Posted on: 14 December 2020
Anyone who's attempted to lose weight knows that the general advice is to lose weight slowly, restricting loss to less than 2 pounds per week — and hopefully even less than that. But a bunch of popular diets tout faster weight loss, at least in the first few weeks, and many people try them and seem to have great success. That might make you wonder if you can do what they did. It's not advisable.
Because you likely want your weight loss to be long term, you need to understand what is really happening when you're losing weight. There's a lot more going on behind the scenes inside your body, and when you lose weight, the speed of the loss has a ripple effect throughout your body.
Slower Losses Are Easier to Sustain
First, you 've likely heard that slower losses are easier to sustain, and that's usually the case. Someone can lose weight slowly but then end up reverting to old eating habits after reaching their goal weight, while someone who lost weight quickly could keep the weight off for longer because they still watched their diet and exercise habits. But in general, it's less stressful for your body if you can put it through these new diet and exercise regimes at more moderate levels. Your body basically has time to get used to the new calorie level it's getting, as well as its new activity level.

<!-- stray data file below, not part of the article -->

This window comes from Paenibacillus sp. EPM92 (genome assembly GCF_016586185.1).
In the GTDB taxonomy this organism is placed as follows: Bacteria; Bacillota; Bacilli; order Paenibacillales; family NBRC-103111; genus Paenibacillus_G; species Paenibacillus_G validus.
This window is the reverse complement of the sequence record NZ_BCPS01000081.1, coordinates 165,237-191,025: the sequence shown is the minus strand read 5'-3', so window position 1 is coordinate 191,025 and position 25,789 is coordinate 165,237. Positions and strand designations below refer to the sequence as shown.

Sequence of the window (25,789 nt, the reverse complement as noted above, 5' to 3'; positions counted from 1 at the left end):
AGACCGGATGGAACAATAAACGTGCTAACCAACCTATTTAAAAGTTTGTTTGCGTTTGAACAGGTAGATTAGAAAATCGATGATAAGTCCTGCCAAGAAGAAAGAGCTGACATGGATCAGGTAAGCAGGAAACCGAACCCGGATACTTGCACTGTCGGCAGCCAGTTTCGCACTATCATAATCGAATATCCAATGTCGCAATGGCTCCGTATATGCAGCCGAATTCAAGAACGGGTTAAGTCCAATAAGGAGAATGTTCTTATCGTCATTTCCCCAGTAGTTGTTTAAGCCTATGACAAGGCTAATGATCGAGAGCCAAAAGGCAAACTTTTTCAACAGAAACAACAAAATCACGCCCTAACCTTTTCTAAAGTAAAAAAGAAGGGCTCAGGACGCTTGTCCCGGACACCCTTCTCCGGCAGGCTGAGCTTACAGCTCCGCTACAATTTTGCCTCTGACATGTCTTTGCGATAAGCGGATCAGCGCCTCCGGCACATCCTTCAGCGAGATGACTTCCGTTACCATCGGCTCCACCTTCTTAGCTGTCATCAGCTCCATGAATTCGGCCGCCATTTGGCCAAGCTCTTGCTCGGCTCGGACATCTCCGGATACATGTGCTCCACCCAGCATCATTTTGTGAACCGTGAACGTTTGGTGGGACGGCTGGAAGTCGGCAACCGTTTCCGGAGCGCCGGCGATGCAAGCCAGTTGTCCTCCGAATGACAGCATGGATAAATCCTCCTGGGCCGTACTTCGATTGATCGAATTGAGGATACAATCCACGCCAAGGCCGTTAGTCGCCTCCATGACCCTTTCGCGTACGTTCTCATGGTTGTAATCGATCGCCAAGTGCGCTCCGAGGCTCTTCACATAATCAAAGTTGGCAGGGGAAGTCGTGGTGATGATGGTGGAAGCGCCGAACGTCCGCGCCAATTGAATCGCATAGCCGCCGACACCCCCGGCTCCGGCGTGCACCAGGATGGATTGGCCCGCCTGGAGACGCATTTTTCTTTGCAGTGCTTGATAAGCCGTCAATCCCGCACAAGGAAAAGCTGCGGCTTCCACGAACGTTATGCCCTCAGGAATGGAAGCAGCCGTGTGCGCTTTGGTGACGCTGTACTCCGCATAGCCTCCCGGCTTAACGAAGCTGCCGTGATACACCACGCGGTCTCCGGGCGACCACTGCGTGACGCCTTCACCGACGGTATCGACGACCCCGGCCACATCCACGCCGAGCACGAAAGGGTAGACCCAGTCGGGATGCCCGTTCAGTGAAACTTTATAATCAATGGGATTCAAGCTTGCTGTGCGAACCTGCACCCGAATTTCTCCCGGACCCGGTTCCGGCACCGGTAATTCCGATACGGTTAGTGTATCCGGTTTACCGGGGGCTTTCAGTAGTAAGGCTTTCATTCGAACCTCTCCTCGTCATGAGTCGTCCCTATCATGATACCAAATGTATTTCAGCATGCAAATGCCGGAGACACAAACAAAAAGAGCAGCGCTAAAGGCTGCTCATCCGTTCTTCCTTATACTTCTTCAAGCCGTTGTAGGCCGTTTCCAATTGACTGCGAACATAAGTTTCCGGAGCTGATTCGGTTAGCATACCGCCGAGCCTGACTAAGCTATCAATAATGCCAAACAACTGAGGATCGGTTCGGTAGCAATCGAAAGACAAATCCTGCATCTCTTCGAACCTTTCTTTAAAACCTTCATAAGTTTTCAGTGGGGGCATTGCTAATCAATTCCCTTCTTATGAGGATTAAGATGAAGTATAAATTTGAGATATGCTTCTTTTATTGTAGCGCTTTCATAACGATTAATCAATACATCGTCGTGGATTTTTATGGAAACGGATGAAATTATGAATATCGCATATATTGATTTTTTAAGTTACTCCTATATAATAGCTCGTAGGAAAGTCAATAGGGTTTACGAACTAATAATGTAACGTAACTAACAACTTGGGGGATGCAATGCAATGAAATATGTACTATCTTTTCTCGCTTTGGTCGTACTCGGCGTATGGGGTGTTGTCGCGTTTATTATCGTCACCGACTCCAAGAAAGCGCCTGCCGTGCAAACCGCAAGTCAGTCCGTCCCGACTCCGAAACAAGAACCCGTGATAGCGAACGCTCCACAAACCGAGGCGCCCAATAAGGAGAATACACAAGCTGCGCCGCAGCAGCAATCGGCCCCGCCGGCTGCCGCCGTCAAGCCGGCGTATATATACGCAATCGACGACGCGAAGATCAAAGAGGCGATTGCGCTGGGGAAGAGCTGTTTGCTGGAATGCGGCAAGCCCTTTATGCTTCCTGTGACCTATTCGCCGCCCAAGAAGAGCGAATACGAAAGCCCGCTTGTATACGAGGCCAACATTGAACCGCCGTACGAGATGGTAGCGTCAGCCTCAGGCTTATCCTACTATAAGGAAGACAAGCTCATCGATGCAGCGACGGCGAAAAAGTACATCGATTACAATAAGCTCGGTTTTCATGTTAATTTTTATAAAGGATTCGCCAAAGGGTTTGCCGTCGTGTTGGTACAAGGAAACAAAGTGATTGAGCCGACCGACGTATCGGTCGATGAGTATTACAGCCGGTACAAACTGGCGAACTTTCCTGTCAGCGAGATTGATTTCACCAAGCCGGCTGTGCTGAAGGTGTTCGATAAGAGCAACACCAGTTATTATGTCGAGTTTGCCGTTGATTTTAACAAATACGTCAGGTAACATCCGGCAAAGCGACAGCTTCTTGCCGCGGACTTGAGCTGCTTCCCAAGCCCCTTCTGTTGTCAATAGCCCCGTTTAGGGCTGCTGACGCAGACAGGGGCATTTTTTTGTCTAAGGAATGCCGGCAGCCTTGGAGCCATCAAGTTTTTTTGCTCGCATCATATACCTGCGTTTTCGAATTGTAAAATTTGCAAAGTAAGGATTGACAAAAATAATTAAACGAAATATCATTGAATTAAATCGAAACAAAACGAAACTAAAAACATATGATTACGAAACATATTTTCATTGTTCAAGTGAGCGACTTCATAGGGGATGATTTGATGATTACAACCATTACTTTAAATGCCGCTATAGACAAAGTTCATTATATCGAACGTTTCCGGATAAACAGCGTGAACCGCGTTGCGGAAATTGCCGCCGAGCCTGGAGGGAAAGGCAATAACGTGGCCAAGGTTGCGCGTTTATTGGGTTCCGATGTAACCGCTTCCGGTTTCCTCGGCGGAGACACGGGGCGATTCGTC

Slower Loss May Reduce the Amount of Loose Skin You Have
What a lot of people don't realize is that slower weight loss may reduce the amount of loose skin you end up with. Genetics and previous experience definitely play a role; for example, if you've been pregnant multiple times, you may have more loose skin in the end than someone who was never pregnant because that second person's skin was never stretched out by pregnancy. But the rate of weight loss also plays a role. Your skin has some elasticity, and the more time it has to tighten up on its own, and the smaller the increments, the better. A drastic, fast weight loss doesn't give skin much time to adjust, to put it simply. Again, this will vary for everyone, but it's one more factor to remember.
Gradual Loss May Preserve Heart Health
Gradual weight loss relies on higher calorie amounts and possibly less calorie burning each day. Losing weight too rapidly through a severe calorie reduction or excessive exercise can increase the risk of cardiac problems because you're also placing your heart under stress by essentially starving and overworking it.
The benefits of gradual weight loss can be summarized as just making it easier for your body to adjust to your weight loss program. Slower, gentler weight loss may seem boring, but the payoff is that it lasts longer and may have you looking and feeling a lot better than if you had lost weight rapidly.Share